Computer science classes
Another great way to support your kids with computer science is to sign them up for a class. Just like the apps we’ve already mentioned, there are loads of free options out there, many of which can be done from the safety of your home. We’re living in the age of remote learning, so why not take advantage?
Khan Academy is an amazing educational provider, not just in terms of computer science, but also in terms of history, grammar, math, geography, and plenty of other subjects. The computer science lessons use interactive videos called ‘talk-throughs,’ which allow students to pause at any time and experiment with code on-screen. Best of all, these lessons are completely free.
Challenge your kid to do one lesson per day. Maybe they can teach you about it afterward. There’s no better way to focus your learning than to explain it to someone else. And who knows? Maybe you’ll learn something yourself. If your kids are becoming computer science experts, why not become one too?
Codecademy is similar to Khan Academy. It offers a rich curriculum with free courses in coding, computer science, web development, and more. Codecademy is beginner friendly, but may not be suitable for kids under 13, as the lessons require a lot of reading. It’s entirely free, but does have a PRO option, which buys you access to live support from coding experts.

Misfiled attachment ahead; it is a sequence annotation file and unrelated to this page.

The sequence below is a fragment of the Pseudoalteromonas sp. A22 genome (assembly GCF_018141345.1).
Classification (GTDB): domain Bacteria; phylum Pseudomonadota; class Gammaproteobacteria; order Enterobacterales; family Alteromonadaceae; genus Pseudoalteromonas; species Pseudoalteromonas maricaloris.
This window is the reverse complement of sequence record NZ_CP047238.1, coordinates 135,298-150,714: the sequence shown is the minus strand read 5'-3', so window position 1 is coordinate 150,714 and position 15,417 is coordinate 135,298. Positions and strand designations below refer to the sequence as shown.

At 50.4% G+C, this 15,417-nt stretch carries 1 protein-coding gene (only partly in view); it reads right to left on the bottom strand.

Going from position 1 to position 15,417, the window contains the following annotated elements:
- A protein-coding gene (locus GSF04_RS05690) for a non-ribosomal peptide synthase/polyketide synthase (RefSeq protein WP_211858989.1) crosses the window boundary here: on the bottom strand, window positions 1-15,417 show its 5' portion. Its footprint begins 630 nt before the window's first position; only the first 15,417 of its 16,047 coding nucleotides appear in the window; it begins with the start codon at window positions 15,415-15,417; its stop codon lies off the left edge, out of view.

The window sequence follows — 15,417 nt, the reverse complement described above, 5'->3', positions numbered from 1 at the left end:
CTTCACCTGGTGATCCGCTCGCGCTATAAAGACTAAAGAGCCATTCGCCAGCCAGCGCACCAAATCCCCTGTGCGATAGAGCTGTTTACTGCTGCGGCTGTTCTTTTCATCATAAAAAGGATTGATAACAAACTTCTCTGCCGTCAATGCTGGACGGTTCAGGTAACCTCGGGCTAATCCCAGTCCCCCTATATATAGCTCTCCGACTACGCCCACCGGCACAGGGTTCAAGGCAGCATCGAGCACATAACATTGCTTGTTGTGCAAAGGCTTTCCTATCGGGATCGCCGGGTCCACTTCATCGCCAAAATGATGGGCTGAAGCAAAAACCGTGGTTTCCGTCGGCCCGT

CodeWizardsHQ is another great option. They offer live, weekly coding lessons with professional instructors, and children can attend these online lessons in the same way they might attend an after-school club. The cost is a bit daunting, at several hundred dollars per course, but a lot of people would say that it’s worth it.
Classes like these can make a massive difference to your child’s understanding of computer science. As a parent, all you need to do is track down the best classes and sign your children up.
Introduce some role models
Last but not least, have you tried introducing your kids to some computer science role models? Children who love pop stars want to grow up to be singers; children who love sports stars want to grow up to be athletes; children who love coding stars want to grow up to be computer programmers.